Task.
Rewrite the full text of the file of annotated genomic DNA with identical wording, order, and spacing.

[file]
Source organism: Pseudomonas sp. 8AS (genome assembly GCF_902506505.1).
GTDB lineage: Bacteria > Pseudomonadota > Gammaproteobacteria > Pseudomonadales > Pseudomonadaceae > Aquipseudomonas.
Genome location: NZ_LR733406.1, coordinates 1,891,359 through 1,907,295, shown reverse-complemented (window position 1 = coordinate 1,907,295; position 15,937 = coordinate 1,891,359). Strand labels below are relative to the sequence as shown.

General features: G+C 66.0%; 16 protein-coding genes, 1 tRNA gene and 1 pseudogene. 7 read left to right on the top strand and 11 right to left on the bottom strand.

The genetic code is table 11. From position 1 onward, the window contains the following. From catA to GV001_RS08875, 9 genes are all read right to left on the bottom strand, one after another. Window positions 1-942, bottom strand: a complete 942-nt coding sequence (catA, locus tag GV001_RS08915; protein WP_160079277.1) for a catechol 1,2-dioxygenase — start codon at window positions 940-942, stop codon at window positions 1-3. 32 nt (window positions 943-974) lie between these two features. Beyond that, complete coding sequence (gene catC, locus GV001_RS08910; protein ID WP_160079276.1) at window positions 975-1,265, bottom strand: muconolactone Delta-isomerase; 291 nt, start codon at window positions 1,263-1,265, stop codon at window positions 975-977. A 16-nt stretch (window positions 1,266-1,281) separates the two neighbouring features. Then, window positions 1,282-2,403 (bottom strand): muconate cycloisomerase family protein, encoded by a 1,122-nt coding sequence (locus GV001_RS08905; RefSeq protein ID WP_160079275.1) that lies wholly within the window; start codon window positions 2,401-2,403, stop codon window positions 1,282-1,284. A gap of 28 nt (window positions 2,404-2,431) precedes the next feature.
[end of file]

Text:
Source organism: Pseudomonas sp. 8AS (genome assembly GCF_902506505.1).
GTDB lineage: Bacteria > Pseudomonadota > Gammaproteobacteria > Pseudomonadales > Pseudomonadaceae > Aquipseudomonas.
Genome location: NZ_LR733406.1, coordinates 1,891,359 through 1,907,295, shown reverse-complemented (window position 1 = coordinate 1,907,295; position 15,937 = coordinate 1,891,359). Strand labels below are relative to the sequence as shown.

General features: G+C 66.0%; 16 protein-coding genes, 1 tRNA gene and 1 pseudogene. 7 read left to right on the top strand and 11 right to left on the bottom strand.

The genetic code is table 11. From position 1 onward, the window contains the following. From catA to GV001_RS08875, 9 genes are all read right to left on the bottom strand, one after another. Window positions 1-942, bottom strand: a complete 942-nt coding sequence (catA, locus tag GV001_RS08915; protein WP_160079277.1) for a catechol 1,2-dioxygenase — start codon at window positions 940-942, stop codon at window positions 1-3. 32 nt (window positions 943-974) lie between these two features. Beyond that, complete coding sequence (gene catC, locus GV001_RS08910; protein ID WP_160079276.1) at window positions 975-1,265, bottom strand: muconolactone Delta-isomerase; 291 nt, start codon at window positions 1,263-1,265, stop codon at window positions 975-977. A 16-nt stretch (window positions 1,266-1,281) separates the two neighbouring features. Then, window positions 1,282-2,403 (bottom strand): muconate cycloisomerase family protein, encoded by a 1,122-nt coding sequence (locus GV001_RS08905; RefSeq protein ID WP_160079275.1) that lies wholly within the window; start codon window positions 2,401-2,403, stop codon window positions 1,282-1,284. A gap of 28 nt (window positions 2,404-2,431) precedes the next feature.